Pueblo, Colo. — Officers across the state are getting ready to crack down on expired license plates but some people say they’ve faced several obstacles in getting their plates renewed.
In Pueblo County, some people say they’re struggling to get an appointment while others have simply chosen not to.
Meanwhile, the department in charge of helping drivers needs help itself.
Late Monday afternoon, Pueblo County said its motor vehicle department is critically understaffed. It comes after a four month complete closure due to COVID and a move to appointment-only options.
But law enforcement officials and the Colorado State Patrol say time’s up.
“If you do not have current plates, you will receive a citation,” Pueblo Police Sergeant Frank Ortega said. “The high number of people without plates, high number of people with expired plates, and there’s some people, to be honest with you, that are taking advantage of the system.”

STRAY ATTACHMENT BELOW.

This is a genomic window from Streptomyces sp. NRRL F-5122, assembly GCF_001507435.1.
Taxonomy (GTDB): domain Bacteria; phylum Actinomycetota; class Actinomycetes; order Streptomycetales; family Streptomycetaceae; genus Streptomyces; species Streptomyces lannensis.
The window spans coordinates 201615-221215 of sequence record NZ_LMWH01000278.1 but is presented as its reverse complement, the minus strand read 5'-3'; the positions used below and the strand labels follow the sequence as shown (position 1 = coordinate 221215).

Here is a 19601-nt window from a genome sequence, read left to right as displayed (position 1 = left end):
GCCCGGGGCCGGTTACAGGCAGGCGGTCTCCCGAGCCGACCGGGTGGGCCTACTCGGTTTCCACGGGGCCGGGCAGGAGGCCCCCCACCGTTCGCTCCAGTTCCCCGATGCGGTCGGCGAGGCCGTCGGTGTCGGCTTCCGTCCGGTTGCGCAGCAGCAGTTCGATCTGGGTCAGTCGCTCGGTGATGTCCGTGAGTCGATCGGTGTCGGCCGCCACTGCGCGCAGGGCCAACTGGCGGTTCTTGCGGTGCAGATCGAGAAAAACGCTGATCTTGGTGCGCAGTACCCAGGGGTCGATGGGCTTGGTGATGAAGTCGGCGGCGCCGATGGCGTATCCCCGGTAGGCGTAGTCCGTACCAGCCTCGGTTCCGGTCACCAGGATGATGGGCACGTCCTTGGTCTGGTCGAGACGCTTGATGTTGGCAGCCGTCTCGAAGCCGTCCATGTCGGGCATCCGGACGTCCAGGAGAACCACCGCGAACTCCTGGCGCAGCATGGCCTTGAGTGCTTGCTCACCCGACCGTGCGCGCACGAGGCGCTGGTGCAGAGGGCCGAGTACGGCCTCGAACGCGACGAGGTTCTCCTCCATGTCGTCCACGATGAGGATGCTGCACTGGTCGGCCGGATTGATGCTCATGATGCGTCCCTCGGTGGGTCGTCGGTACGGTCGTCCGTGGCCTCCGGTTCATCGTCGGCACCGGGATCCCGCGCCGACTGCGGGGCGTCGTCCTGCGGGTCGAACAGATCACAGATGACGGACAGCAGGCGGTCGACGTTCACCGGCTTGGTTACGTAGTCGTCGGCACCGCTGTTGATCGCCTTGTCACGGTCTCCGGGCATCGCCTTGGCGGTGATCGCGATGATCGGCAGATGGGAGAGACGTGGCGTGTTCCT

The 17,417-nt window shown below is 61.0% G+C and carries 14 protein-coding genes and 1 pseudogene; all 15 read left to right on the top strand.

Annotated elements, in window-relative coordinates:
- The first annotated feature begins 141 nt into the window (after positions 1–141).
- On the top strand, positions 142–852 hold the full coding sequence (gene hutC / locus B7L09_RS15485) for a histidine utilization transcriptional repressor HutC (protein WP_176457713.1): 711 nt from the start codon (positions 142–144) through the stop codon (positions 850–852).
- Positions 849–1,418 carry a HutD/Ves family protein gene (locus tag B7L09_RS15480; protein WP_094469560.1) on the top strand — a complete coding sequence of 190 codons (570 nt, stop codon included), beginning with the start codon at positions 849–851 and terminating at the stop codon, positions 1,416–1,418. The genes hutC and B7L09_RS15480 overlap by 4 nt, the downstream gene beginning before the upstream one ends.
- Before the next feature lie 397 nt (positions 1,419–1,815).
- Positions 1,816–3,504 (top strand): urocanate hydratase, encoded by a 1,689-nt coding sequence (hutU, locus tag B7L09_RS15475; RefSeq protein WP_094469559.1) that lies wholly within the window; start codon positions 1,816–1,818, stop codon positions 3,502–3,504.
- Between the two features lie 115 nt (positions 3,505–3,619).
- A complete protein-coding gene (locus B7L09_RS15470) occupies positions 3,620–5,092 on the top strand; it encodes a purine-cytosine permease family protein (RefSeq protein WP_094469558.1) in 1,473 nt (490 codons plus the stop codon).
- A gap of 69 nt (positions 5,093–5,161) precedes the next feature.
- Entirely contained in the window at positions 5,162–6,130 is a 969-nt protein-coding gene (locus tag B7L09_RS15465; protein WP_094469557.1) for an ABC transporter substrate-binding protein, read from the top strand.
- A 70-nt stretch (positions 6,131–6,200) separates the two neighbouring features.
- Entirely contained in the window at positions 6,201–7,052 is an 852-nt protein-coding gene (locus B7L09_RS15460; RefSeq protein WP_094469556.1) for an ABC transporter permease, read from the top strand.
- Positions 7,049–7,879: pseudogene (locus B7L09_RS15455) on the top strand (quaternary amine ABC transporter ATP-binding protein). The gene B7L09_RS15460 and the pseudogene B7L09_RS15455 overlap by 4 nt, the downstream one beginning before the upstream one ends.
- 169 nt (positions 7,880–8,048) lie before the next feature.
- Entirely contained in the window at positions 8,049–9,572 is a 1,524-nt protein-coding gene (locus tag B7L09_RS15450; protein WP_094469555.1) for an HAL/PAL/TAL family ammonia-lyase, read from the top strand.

Previously, if you were pulled over and said you had an appointment scheduled, you could possibly avoid getting a ticket. The crackdown changes that.
“People will ask, ‘why, if I have an appointment, why would you give me a ticket?’ because unfortunately there’s a high number of people that do not show up for their appointments,” Ortega explained.
The crackdown is creating a scene on social media. Some people say the it’s about time that police crack down on expired license plates while others say they’ve tried to schedule an appointment, but haven’t had any success.
In Pueblo, that should change soon with the addition of new employees and windows for walk-in traffic. But out on the roads, authorities say the time for leniency has passed.
“Maybe the judge will give you a break but we’re issuing citations,” Ortega said.
There are several ways to renew your plates. Online services and kiosks are available and most courthouses around the area are offering in-person services with no appointments needed.